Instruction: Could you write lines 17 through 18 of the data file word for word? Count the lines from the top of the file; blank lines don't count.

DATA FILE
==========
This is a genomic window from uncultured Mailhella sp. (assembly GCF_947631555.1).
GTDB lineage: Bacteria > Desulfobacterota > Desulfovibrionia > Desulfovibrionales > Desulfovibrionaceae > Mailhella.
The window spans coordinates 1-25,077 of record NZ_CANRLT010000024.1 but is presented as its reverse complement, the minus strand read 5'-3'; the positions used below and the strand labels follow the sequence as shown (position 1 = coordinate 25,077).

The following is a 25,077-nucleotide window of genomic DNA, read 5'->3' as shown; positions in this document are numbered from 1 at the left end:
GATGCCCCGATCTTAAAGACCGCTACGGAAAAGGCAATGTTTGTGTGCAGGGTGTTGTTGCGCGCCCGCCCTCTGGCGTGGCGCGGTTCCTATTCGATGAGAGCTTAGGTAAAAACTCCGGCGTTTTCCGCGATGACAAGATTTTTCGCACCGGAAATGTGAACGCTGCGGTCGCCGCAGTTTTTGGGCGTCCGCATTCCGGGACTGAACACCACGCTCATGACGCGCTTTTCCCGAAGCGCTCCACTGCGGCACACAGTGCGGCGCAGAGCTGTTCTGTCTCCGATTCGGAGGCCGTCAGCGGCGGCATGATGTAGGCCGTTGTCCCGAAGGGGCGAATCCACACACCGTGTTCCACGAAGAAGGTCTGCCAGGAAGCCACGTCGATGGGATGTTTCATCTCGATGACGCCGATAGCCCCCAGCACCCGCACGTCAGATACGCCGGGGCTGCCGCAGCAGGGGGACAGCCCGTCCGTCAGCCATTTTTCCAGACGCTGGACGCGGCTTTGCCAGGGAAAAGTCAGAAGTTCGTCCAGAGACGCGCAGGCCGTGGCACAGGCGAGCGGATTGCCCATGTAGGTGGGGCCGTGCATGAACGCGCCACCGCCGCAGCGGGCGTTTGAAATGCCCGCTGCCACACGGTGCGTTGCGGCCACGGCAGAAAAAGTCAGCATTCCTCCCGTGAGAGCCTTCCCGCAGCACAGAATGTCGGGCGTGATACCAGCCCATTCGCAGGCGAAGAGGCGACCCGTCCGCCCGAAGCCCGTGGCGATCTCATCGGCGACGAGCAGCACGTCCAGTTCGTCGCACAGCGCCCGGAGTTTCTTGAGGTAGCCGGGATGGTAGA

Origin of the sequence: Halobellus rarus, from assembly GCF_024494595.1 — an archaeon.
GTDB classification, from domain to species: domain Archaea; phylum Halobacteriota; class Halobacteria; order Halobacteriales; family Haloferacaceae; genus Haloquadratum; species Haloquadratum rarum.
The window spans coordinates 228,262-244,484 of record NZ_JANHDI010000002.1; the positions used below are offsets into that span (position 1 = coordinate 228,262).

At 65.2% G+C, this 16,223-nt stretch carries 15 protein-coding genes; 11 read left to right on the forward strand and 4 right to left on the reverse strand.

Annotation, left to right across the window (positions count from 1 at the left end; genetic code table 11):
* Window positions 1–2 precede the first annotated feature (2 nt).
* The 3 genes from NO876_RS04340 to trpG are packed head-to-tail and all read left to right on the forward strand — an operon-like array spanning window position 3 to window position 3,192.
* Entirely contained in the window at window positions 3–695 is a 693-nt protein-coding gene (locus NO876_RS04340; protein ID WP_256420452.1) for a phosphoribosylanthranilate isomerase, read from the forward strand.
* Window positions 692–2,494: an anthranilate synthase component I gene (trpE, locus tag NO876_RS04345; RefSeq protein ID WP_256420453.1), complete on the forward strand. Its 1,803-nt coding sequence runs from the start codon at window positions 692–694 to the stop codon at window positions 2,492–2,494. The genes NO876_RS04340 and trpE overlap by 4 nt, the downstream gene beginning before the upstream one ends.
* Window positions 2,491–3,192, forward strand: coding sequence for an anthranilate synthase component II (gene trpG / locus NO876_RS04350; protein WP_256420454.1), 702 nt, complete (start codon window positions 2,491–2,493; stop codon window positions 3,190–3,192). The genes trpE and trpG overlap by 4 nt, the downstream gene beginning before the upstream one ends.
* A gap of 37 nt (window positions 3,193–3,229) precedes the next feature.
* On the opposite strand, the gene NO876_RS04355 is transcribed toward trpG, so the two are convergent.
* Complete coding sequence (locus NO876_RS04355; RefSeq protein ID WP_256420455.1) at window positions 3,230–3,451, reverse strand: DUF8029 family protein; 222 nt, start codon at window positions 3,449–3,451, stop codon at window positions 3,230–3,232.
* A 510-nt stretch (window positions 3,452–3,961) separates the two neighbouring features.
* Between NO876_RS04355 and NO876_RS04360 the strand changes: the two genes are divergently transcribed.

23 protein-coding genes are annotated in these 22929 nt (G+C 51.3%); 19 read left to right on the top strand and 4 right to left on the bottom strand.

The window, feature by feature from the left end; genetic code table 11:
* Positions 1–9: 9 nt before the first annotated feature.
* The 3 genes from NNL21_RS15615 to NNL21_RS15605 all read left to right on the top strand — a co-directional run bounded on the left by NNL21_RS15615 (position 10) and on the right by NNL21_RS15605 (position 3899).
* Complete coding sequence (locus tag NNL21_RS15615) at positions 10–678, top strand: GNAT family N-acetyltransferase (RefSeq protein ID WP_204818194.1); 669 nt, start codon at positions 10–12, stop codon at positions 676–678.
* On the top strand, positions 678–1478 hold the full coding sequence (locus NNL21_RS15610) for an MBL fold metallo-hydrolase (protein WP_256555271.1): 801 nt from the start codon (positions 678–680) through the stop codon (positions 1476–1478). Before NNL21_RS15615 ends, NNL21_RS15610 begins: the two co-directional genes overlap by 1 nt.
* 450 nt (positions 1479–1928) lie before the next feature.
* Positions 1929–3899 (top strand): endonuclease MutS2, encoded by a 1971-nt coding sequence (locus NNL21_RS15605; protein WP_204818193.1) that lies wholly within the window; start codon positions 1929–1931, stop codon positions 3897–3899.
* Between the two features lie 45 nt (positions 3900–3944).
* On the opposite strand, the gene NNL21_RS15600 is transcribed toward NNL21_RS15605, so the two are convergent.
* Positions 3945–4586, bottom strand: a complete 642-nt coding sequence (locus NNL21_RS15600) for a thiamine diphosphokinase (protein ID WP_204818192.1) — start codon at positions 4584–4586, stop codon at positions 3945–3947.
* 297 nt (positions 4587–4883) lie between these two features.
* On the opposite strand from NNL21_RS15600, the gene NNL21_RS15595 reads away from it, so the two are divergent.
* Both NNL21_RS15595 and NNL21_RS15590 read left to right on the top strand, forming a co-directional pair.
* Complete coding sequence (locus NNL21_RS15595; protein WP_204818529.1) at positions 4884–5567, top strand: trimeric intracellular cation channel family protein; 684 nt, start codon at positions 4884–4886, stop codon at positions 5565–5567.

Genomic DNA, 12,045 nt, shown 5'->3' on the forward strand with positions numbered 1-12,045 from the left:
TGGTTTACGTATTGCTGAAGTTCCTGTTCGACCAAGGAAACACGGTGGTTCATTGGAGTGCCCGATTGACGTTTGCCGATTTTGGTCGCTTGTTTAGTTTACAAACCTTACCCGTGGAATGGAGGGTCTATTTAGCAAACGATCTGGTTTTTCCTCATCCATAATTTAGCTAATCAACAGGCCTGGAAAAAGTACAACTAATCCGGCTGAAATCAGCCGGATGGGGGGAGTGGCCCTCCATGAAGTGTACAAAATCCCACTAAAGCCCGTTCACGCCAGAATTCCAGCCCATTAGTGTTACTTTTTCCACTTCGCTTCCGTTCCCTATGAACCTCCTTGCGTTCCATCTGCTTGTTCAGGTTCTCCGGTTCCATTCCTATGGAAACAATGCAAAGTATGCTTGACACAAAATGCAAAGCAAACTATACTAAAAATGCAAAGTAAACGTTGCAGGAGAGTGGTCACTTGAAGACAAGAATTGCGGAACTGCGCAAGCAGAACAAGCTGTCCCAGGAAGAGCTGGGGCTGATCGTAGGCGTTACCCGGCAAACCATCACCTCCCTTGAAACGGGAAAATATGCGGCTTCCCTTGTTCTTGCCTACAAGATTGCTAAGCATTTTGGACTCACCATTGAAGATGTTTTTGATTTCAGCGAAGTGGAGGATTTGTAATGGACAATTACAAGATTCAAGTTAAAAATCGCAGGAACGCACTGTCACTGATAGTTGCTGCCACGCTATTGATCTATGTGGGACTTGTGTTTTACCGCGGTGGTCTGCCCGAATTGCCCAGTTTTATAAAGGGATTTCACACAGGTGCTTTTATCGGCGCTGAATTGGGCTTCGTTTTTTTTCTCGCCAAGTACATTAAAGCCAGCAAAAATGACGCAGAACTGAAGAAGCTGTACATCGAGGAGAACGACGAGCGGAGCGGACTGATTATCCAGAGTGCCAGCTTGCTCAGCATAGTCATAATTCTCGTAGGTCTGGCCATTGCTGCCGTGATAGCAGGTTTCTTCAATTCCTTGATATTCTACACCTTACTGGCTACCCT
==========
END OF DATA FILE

* On the opposite strand, the gene NO876_RS04355 is transcribed toward trpG, so the two are convergent.
* Complete coding sequence (locus NO876_RS04355; RefSeq protein ID WP_256420455.1) at window positions 3,230–3,451, reverse strand: DUF8029 family protein; 222 nt, start codon at window positions 3,449–3,451, stop codon at window positions 3,230–3,232.